As Jennifer Byrne talks about her reinvented beach house, she also muses about what makes a house a home. It’s a simple question, but one with a complex answer. Her thoughts? “Your home needs to speak to the soul of your family,” she says. This particular home – a seaside oasis with interiors of wood, texture, and found objects – speaks to the soul of her family by providing a stunning yet casual backdrop that lets the ocean and the coast shine.
This is fitting since it was the lure of salty air and the sound of the surf that first drew the Byrnes to the carefree coastal community of Wrightsville Beach. Byrne, her husband, Austin, and their two sons had vacationed in the area for years and felt a pull to it. Byrne recounts how, while house hunting, her youngest son was initially resistant to many of the prospective homes. But when they entered this particular home, he said, “I can see myself here.”
The house today looks drastically different than it did on that day seven years ago. The renovation was a three-phase approach. Byrne partnered with Christi Barbour of Barbour Spangle Design, who says, “Jennifer has such a great aesthetic. It’s similar to the way she lives her life: grounded, authentic, and genuine.”
Initially, the Byrnes painted, both inside and out, and incorporated intriguing artwork. The second phase involved a significant overhaul in the kitchen and stairwell, as well as new lighting and carpeting. And most recently, the family gave all of the bathrooms a facelift.
“The renovation was not a one-time event, but really a continual transformation,” Byrne explains. “It’s an ongoing process, even today.”
This doesn’t preclude it from getting plenty of use, as both a beloved destination for the Byrne extended family and their friends and also as a business retreat. Byrne is CEO of Javara, an integrated research organization, and founder of the non-profit The Greater Gift Initiative. “Jennifer brings team members and business associates to the house as a space of inspiration and thought-provoking, world-impacting conversation,” Barbour explains.
Those conversations can begin in the entryway, a harmonious mix of eclectic pieces, including artwork by French painter Garrick Yrondi. The Brynes traveled to Yrondi’s home island of Bora Bora to commemorate their elder son’s high school graduation. “That was a special trip and [the painting] is a way for our family to memorialize that experience,” Byrne says.
The bench resting beneath the painting came from local Wrightsville Beach vendor Airlie Moon, and Byrne stumbled upon it the weekend the family moved in. “That bench really represented the beginning, and it shows what fits with our lifestyle,” she explains. She reveled in the idea of, as she says, bringing the outdoors in, and the subtle transition this represents.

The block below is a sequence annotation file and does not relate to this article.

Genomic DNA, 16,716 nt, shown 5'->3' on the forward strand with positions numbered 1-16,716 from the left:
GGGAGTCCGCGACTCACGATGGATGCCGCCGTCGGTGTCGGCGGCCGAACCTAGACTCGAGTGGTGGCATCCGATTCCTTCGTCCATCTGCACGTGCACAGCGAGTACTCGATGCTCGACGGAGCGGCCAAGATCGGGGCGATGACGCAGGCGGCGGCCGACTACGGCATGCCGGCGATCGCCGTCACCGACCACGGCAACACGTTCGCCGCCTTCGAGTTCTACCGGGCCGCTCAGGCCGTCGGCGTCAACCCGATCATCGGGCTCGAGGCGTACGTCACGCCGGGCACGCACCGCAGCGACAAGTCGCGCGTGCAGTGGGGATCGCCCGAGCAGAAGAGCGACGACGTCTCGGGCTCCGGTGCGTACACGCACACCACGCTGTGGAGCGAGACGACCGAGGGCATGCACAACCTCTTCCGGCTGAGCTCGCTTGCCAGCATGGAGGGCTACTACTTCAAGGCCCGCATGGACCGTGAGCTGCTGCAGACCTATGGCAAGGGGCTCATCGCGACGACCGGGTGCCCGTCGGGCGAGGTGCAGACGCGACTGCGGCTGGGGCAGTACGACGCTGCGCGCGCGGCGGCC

Heading up the stairs to the main-level living space, the subtle transitions continue. There’s a breezy, open-air layout, as one area becomes an extension of another, from the family room into the kitchen into the eating area.
Ceilings are sometimes said to be the next design frontier, and the Brynes chose to stain the family room’s wooden ceiling to give it more panache. Alternately, they opted to tone down the room’s display wall, which was previously a bold color. They painted it white and incorporated a collection of found artifacts. “It suddenly felt more like an art museum or a gallery wall versus just a collection of stuff,” Barbour explains. Finally, they installed beautiful roller shades that can be opened to showcase the ocean view fully.
The ocean is also visible from the kitchen, where clean lines and simplicity reign supreme. “Where a house becomes a home and where people are drawn to be, it’s not because of tile or carpeting or cabinetry,” Byrne says. “With cleanness and simplicity, it allows you to be focused on who you’re with and allows the people to be the center of the environment.” People inevitably gather around the large island, the heartbeat of the entire space. Wood columns frame the island, which has a waterfall countertop with a niche underneath. The kitchen has many functional features as well, from the appliance garage to the hidden dog bowl to the self-serve guest coffee bar.
The guest bedrooms and bathrooms also cater to visitors, with unique spaces and open shelving for travel items, guest-friendly vanities, and a palette of mixed materials and layered tones. All of the bathrooms are distinctly different, and Byrne admits that she stepped out of her comfort zone, style-wise, to create spaces that would be pleasing to her guests. Her favorite bathroom, however, is the boys’ bathroom, as she finds the white subway tile and black accents to be an ideal aesthetic for the young men and their friends.
Finally, the home’s already-gorgeous exterior may become part of the home’s next big transition. But for now, the family likes the unpainted cedar shingles, keeping them natural to maintain the original integrity of the house.
“That was one of the design elements that we were committed to not changing,” Byrne says. “It looks like a beach house.”
“There is something really magical about being near the ocean,” she says. “We love the way we all feel as we are driving over that last bridge. You feel something come over you that reminds you what life is all about.”